All In The Details
The Tampa Tribune, published 27 January 2003

He wouldn't last long. That was the consensus opinion of Bucs followers and insiders when Coach Jon Gruden first said Brad Johnson would be his starting quarterback this season. Johnson simply didn't fit the mold Gruden had cast for the engineer of his offense. He wasn't mobile enough; wasn't diverse enough; maybe wasn't tough enough.

A funny thing happened on the way to the bench. Johnson kept impressing Gruden, first with knowledge; then with his work ethic; finally, with his play on the field. As much as Gruden wanted to have Rob Johnson's or Shaun King's play-making ability as another dynamic in his offense, he couldn't bring himself to yank Johnson off the top of the depth chart.

``I was nervous about how he fit into the equation because he was a lot different than maybe some of the visions I had coming to Tampa, philosophy-wise,'' Gruden said. ``But the more I was around him, the more I learned that this guy loves football and that details mattered to him. And when I saw the ball spin out of his hand and the accuracy, I was excited about it. I learned quickly that this guy is a great pocket passer who can really throw the ball.''

Learning that was only half the battle. Accepting it was the other. Three weeks into the season, Gruden was still asking Johnson to run plays that were designed for quarterbacks such as Rich Gannon or Michael Vick. In time, Gruden adjusted his playbook. He didn't throw out the plays that called for Johnson to roll out or run a naked bootleg. He just buried them behind a bunch of plays that called for three-, five- and seven-step drops.

It didn't take long for Johnson to adjust, either. He worked overtime, learning Gruden's system, keeping Gruden at the office longer than even he wanted during two quarterback orientation sessions in February. By the time the first minicamp rolled around, Johnson knew the system well enough that he was able to put distance between himself and his two quarterback competitors. And by the middle of training camp, the Bucs' starting quarterback issue was dead. Brad Johnson was pulling away. In time, he would push the Bucs offense into a new realm.

On opening day, he was the offense's best player, the one who brought the Bucs back from a 20-10 deficit and forced overtime against the Saints by engineering two scoring drives in which he completed 11 of 18 passes for 108 yards. Weeks 2 through 5 were more of the same. Though he played behind an offensive line that was beat up and struggling and didn't have a running game to protect him, he produced a quarterback rating of 95 or better in two of those games and won all four.

He even kept the Bucs close the first time out against Philadelphia, despite taking a hit on the second play of the game that left him with a cracked rib. That rib injury cost Johnson a chance to play a week later against Carolina, but the Bucs pulled out the victory, winning the game on four Martin Gramatica field goals. A week later, Johnson was back behind center. But he didn't look the same. Somehow, he looked better. And he stayed that way.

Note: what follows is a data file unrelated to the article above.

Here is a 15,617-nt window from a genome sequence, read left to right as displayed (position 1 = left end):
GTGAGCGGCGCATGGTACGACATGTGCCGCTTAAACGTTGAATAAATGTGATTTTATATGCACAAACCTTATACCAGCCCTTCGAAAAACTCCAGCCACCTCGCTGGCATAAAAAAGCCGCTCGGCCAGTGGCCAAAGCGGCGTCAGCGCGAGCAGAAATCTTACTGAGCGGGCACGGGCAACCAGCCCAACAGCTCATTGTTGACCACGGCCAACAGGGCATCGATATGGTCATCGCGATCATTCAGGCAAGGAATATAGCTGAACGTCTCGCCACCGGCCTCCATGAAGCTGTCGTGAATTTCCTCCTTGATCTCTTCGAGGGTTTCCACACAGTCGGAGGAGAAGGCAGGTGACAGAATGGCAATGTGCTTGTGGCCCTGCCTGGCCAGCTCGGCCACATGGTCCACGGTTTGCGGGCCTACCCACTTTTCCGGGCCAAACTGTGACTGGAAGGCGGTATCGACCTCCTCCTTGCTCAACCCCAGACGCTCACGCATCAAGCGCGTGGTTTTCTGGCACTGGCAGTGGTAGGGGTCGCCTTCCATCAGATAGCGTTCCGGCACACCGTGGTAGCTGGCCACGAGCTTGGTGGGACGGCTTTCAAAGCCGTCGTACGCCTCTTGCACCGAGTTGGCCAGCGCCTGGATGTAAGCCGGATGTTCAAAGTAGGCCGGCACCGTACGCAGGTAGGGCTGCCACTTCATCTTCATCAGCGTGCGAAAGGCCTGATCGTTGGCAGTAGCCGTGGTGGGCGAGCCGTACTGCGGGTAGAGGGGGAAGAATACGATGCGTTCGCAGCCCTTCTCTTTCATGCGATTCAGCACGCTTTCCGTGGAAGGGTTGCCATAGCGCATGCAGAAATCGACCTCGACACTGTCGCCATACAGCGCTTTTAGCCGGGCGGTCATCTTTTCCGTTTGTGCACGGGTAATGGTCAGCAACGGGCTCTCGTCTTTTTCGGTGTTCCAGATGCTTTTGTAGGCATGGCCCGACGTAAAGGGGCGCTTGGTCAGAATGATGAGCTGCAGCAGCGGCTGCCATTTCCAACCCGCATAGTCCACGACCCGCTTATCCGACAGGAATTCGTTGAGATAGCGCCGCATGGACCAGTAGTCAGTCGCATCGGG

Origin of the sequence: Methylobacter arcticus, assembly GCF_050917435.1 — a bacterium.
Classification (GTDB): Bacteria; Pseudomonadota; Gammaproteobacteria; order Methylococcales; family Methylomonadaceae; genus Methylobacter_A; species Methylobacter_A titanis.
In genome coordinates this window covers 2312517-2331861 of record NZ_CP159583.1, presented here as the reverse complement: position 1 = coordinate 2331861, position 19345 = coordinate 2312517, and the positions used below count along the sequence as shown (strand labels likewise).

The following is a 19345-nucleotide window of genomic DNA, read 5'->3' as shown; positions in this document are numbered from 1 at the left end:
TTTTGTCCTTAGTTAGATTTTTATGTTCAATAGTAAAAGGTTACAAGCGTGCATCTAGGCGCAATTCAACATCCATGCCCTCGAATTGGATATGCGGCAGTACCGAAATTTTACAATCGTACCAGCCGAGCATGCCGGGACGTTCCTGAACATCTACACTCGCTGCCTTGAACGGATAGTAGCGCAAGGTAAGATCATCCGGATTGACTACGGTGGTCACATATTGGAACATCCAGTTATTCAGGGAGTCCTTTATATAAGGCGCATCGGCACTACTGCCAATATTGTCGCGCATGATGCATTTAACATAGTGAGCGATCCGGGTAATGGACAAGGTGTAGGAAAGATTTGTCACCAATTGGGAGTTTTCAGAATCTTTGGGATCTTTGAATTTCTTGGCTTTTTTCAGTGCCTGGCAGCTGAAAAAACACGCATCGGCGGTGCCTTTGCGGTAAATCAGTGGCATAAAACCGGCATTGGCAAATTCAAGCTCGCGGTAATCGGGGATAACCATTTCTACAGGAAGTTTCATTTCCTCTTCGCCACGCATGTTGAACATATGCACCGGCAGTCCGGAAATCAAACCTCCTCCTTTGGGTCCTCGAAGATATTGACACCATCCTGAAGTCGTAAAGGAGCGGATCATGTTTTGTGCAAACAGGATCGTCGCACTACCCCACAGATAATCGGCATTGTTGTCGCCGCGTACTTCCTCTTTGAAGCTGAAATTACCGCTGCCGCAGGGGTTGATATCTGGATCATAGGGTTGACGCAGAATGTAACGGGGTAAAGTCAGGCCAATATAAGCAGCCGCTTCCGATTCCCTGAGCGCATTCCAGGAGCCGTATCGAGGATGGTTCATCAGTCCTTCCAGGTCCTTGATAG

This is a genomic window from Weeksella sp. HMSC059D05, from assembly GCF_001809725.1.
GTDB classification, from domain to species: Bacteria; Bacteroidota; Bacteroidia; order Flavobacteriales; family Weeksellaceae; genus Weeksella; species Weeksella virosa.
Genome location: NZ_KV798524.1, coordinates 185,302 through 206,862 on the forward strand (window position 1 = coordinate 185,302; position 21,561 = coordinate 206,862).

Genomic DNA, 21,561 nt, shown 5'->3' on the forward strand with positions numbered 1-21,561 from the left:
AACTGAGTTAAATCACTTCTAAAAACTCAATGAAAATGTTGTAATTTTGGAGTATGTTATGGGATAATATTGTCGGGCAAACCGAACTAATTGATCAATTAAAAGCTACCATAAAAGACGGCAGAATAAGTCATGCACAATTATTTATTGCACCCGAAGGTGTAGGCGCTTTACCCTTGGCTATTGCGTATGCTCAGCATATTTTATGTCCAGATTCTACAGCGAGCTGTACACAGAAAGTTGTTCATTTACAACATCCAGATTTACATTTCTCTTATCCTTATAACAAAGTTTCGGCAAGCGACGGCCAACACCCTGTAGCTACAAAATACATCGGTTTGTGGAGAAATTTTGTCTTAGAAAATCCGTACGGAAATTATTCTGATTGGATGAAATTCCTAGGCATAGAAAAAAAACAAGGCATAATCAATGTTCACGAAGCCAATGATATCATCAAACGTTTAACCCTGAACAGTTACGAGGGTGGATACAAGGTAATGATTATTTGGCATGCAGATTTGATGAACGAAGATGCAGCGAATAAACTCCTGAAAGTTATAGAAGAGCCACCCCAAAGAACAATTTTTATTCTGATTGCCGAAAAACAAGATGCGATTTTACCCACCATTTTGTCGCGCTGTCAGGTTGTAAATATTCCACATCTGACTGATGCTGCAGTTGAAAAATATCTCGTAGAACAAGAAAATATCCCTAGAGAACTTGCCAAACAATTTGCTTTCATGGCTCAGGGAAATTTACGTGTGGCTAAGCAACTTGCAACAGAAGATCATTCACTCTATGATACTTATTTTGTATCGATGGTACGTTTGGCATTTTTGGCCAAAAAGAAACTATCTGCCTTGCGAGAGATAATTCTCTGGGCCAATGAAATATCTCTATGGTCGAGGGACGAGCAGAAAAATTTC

During a critical five-game span that began with a Nov. 3 victory against Minnesota and ended with a Dec. 8 victory against Atlanta, Johnson completed 112 of 171 passes for 1,252 yards and 15 touchdowns. He was intercepted once and produced an eye-popping rating of 114.0 during that run, one in which the Bucs went 4-1 and regained first place in the NFC South Division. ``What happened was, the rest of our offense finally started to catch up to Brad,'' Gruden said. ``The running game finally came around; our offensive line play improved. We just got better.''

Johnson said neither he nor the offense would have gotten better without Gruden. ``He keeps talking, keeps teaching,'' Johnson said. ``He may go over one particular play a thousand times during the course of the season. You get tired of hearing it. You get tired of him constantly telling a back, `I need you to block here.' But somewhere along the line it all clicks. He builds you up and puts you into situations where you can make plays and that's all you can ask for.''

Johnson made plays this year. He made them in record numbers. When the regular season ended, he'd missed three games because of injury but still set team records for touchdown passes (22) and passer rating (92.9). He also had the lowest interception percentage in team history (1.3) and was the first Bucs quarterback to lead the NFC in passer rating. Not surprisingly, his season ended with a berth in the Pro Bowl.

It was the Super Bowl that Johnson was after, though, and if it weren't for him the Bucs might never have gotten there. After missing a month because of a bad back, he returned for the playoffs and sparkled again. In the divisional playoff game against San Francisco, Johnson sliced up the 49ers defense for 196 yards as the Bucs produced a franchise-record 329 total yards in a 31-6 victory. In the NFC Championship Game, Johnson led the Bucs to a 27-10 victory, completing 20 of 33 passes for 259 yards and a touchdown against the Eagles. ``Brad was really quite integral in our success this year,'' Gruden said. ``To be honest, I'm not sure we would have done as well as we did without him.''